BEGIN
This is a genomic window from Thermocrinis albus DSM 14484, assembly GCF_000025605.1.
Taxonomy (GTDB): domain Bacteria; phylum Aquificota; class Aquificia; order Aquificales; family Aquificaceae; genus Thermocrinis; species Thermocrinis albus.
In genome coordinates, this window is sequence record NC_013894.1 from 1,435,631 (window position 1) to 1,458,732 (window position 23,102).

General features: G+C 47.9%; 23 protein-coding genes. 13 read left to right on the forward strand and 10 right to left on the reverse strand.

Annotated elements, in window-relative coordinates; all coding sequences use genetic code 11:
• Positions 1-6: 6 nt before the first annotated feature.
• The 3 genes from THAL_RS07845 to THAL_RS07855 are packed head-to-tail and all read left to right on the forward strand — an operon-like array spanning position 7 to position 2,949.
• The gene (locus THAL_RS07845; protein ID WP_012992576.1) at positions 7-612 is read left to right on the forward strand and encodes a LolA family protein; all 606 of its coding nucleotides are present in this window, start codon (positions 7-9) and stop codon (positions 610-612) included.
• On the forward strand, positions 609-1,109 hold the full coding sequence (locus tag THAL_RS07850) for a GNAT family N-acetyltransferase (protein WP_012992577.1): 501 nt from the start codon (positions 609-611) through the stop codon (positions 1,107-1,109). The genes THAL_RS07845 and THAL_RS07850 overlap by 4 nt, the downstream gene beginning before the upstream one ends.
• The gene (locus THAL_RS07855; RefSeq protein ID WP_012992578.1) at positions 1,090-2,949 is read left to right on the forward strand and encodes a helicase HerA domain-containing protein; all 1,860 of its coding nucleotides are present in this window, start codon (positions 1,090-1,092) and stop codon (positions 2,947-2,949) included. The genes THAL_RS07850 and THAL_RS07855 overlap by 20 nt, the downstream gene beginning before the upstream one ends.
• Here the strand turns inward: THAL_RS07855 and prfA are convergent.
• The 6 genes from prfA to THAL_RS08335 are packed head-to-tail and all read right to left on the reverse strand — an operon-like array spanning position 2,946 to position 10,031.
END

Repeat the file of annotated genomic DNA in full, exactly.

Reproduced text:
This is a genomic window from Thermocrinis albus DSM 14484, assembly GCF_000025605.1.
Taxonomy (GTDB): domain Bacteria; phylum Aquificota; class Aquificia; order Aquificales; family Aquificaceae; genus Thermocrinis; species Thermocrinis albus.
In genome coordinates, this window is sequence record NC_013894.1 from 1,435,631 (window position 1) to 1,458,732 (window position 23,102).

General features: G+C 47.9%; 23 protein-coding genes. 13 read left to right on the forward strand and 10 right to left on the reverse strand.

Annotated elements, in window-relative coordinates; all coding sequences use genetic code 11:
• Positions 1-6: 6 nt before the first annotated feature.
• The 3 genes from THAL_RS07845 to THAL_RS07855 are packed head-to-tail and all read left to right on the forward strand — an operon-like array spanning position 7 to position 2,949.
• The gene (locus THAL_RS07845; protein ID WP_012992576.1) at positions 7-612 is read left to right on the forward strand and encodes a LolA family protein; all 606 of its coding nucleotides are present in this window, start codon (positions 7-9) and stop codon (positions 610-612) included.
• On the forward strand, positions 609-1,109 hold the full coding sequence (locus tag THAL_RS07850) for a GNAT family N-acetyltransferase (protein WP_012992577.1): 501 nt from the start codon (positions 609-611) through the stop codon (positions 1,107-1,109). The genes THAL_RS07845 and THAL_RS07850 overlap by 4 nt, the downstream gene beginning before the upstream one ends.
• The gene (locus THAL_RS07855; RefSeq protein ID WP_012992578.1) at positions 1,090-2,949 is read left to right on the forward strand and encodes a helicase HerA domain-containing protein; all 1,860 of its coding nucleotides are present in this window, start codon (positions 1,090-1,092) and stop codon (positions 2,947-2,949) included. The genes THAL_RS07850 and THAL_RS07855 overlap by 20 nt, the downstream gene beginning before the upstream one ends.
• Here the strand turns inward: THAL_RS07855 and prfA are convergent.
• The 6 genes from prfA to THAL_RS08335 are packed head-to-tail and all read right to left on the reverse strand — an operon-like array spanning position 2,946 to position 10,031.